FRANKFORT, Ky. (LEX 18) — Attorney General Daniel Cameron moved to join a lawsuit seeking to end Governor Beshear’s executive order that currently bans faith-based gatherings during the COVID-19 pandemic on Wednesday.
The lawsuit, filed in the United States District Court for the Eastern District of Kentucky by Tabernacle Baptist Church of Nicholasville, seeks an injunction against Gov. Beshear’s March 19 and March 25 executive orders. In his suit, Attorney General Cameron alleges that the Governor’s orders violate the First Amendment of the United States Constitution, Sections 1 and 5 of the Kentucky Constitution, and Kentucky’s Religious Freedom Restoration Act.
“Even in times of crisis, the law must be followed, and it’s my job as Attorney General to defend it when it comes under attack,” said Cameron. “Our Constitution demands neutrality, and Governor Beshear’s executive orders target the practice of religion in every part of the Commonwealth by allowing secular activities while prohibiting faith-based gatherings. Corporate worship is an important part of many faiths, and we have to balance that right with the need to protect public health during this crisis. Governor Beshear’s orders fail to strike this important and necessary balance.”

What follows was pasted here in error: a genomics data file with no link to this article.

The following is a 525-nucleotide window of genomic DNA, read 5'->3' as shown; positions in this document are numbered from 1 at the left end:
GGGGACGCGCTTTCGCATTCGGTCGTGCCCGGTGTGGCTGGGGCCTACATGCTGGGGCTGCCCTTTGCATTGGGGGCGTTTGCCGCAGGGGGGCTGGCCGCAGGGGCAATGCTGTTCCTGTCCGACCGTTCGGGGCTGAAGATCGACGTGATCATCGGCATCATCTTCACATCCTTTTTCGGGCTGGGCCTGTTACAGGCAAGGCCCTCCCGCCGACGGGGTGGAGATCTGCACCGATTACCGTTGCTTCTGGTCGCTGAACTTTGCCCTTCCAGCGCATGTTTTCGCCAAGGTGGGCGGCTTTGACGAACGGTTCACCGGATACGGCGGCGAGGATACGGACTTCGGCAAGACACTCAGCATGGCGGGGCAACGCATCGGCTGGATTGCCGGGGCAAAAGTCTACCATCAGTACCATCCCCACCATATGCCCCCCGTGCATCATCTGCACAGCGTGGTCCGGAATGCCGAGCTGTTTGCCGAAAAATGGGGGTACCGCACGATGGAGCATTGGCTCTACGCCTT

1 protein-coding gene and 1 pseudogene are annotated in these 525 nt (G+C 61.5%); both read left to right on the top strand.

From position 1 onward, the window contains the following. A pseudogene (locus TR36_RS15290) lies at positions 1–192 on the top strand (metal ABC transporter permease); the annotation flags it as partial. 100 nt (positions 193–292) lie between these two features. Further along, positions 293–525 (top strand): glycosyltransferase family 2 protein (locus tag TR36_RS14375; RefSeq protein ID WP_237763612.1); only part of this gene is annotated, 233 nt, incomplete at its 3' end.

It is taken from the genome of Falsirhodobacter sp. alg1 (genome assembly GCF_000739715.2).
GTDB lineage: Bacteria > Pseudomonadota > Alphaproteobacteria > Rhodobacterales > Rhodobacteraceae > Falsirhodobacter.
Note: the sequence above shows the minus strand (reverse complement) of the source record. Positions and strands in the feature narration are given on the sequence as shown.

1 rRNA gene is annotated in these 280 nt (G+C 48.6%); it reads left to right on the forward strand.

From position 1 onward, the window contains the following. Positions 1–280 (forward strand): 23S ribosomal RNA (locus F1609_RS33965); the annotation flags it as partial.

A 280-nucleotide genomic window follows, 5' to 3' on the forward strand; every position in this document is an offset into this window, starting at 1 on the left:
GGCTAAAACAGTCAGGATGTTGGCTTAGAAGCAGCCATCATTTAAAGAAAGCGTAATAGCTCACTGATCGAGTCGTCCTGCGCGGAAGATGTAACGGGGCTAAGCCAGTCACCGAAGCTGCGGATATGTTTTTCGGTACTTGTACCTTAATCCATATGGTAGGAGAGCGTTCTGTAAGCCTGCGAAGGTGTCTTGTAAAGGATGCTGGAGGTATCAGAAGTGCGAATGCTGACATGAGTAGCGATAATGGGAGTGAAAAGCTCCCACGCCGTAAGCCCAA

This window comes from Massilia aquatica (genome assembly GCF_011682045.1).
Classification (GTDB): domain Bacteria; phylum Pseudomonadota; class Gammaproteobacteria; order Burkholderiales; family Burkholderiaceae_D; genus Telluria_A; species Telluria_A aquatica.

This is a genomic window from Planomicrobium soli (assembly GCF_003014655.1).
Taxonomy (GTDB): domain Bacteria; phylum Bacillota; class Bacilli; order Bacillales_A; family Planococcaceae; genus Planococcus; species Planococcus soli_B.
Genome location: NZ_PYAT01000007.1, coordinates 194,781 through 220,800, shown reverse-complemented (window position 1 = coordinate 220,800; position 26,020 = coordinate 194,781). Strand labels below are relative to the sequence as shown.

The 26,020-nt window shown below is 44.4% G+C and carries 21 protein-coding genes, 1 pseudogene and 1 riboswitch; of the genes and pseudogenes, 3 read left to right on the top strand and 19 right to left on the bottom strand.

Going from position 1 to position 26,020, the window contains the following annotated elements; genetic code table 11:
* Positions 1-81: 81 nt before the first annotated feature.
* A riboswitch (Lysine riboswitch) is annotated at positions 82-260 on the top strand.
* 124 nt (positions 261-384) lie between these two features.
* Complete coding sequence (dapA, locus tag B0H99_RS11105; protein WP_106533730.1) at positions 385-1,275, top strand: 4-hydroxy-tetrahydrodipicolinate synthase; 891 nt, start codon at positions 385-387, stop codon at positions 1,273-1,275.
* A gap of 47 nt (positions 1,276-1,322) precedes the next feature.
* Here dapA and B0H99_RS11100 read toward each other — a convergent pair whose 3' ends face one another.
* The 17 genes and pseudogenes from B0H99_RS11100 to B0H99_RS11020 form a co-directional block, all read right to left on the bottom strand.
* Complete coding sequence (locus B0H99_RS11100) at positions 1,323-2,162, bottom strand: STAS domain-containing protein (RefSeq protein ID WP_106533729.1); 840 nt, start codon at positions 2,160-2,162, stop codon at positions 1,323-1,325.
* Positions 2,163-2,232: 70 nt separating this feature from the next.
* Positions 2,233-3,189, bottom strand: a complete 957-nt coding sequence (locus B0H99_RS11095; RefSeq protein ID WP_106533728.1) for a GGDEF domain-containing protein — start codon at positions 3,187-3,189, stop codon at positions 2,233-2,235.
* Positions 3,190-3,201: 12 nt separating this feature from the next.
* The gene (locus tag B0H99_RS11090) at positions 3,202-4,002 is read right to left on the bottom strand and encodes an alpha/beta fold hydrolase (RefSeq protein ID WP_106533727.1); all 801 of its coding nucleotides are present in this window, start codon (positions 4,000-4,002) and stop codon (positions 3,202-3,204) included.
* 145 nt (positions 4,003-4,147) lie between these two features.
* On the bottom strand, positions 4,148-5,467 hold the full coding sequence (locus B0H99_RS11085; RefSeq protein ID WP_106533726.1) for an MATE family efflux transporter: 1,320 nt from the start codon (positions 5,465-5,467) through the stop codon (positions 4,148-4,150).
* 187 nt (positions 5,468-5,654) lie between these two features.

Roger Byron, the attorney representing Tabernacle Baptist Church, said if people are allowed to continue to gather in places like grocery and hardware stores, in-person church services should be allowed as well.
"The government cannot prohibit a group from gathering in a room for a religious reason but at the same time allow a group to gather in a room for a non-religious reason," Byron said, "particularly when both groups are committed to following the CDC's guidelines."
Gov. Andy Beshear has announced plans to allow churches to begin to offer in-person services May 20. At his daily coronavirus briefing Wednesday, Beshear said he believes churches need the time to prepare to protect people.
"Nobody can meet the CDC guidelines tomorrow," Beshear said. "I mean, they may think they can because you hear six feet apart, it's a lot more than that."
He encouraged people to continue to hold virtual and drive-in services for now.
"Make sure that when you reopen your church that it doesn't end up causing harm to people in your congregation," he said.
Byron claims the church does have plans to follow CDC guidelines and would like the orders lifted as soon as possible. He's asked a judge to issue a temporary restraining order, that if granted, would allow the Tabernacle Baptist to hold service this Sunday.
A copy of the complaint filed by Cameron can be found here.
A copy of the complaint filed by Tabernacle Baptist Church can be found here.